Work on Wellington's billion dollar Transmission Gully project has been drastically curtailed as the completion date is delayed again.
Many of the roading sub-contractors are no longer employed and the opening is being extended into 2021.
The Transport Agency had confirmed it was trying to negotiate a new completion date with the joint venture consortium building the four-lane highway.
It blamed the Covid lockdown for the latest delay putting this year's November deadline on hold.
"Waka Kotahi NZ Transport Agency is committed to seeing the Transmission Gully project completed as quickly as possible," it said in a statement.
"It is clear that the level 4 lockdown and level 3 restrictions will have an impact on the completion date which will likely extend into 2021."
The agency confirmed there are 182 staff currently working on the project which usually has a team of more than 700.
It said about 80 key people are still overseas because of Covid-19.
"A significant portion of the site engineering and supervision team and some of the operations personnel are still at home overseas, including slope stabilisation crew members and paver operators, and are unable to return to site with current border restrictions."
Road Transport Forum's chief executive Nick Leggett said he could not understand why five weeks of tools down would delay the project by over a year.
"It was originally supposed to be the end of this year, it's a worry that just four or five weeks of a Covid-imposed stop to work could push the project out for months or even years."
Subcontractors working on the 27 kilometre route have told RNZ the project would shut down for the winter months, and best case scenario, they could be back on the job in September.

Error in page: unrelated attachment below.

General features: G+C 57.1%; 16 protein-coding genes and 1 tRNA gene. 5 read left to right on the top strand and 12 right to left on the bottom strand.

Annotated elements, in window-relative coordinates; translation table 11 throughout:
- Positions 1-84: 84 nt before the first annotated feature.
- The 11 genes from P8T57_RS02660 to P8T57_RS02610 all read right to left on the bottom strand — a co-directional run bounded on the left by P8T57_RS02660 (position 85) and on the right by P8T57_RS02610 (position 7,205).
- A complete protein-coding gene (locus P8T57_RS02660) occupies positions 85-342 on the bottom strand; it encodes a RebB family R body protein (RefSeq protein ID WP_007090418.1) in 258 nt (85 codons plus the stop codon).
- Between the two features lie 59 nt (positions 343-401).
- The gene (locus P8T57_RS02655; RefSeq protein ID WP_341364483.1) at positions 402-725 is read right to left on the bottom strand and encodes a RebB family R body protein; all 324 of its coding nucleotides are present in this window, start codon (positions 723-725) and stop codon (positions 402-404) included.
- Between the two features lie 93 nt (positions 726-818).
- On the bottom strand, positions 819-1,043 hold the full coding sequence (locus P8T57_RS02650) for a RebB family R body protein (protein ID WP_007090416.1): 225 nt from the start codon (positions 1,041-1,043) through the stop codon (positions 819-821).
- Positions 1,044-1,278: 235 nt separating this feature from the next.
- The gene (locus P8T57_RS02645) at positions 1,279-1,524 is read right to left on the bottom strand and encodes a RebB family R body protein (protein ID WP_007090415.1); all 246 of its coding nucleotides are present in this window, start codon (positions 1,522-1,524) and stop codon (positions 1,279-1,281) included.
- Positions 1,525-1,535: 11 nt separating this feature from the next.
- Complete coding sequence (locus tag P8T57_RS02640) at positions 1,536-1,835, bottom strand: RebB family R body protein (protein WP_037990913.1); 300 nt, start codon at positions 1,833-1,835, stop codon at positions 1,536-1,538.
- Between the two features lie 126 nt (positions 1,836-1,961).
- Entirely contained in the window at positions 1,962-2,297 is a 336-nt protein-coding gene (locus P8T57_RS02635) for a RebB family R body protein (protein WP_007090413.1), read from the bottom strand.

One said he had been told he could remove his equipment from the site completely as there was a possibility the project may fall over altogether and have to go back out to tender.
The Transport Agency said it was working on a new delivery plan but until it is finalised many people and bits of equipment were unable to be utilised.
National's transport spokesperson Chris Bishop said the extended delay could not just be because of the Covid-19 lockdown.
"You gotta wonder what on earth is going on here where a month's worth of lockdown, where quite rightly no construction work could take place, has essentially meant a potential one to two year delay on critical infrastructure for Wellington and New Zealand.
"It just doesn't make a lot of sense.
"Obviously people would expect a construction halt while the country was in lockdown, but I think it speaks to wider issues about the way the project has been carried out," he said.
Bishop said contractors were disheartened and they did not believe they would be back on the job, or delivering the new road anytime soon.
Bishop said they needed clarity from the government.
Nick Leggett said NZTA had left lots of questions unanswered, and their silence was telling.
"There has been an air of secrecy around the Transmission Gully construction from the beginning, and for those of us who have followed it and been watching on the periphery, this is no surprise, the lack of clarity and the seeming lack of wanting to give a specific answer about the completion dates, budgets and the work on the project."
Previously the Transport Agency had said the consortium could be fined up to $16,000 for every day over the completion deadline.
The agency would not confirm if the new deal would include penalties.
The joint venture partners, CPB and HEB both declined to comment, stating they were prohibited by their contract to do so.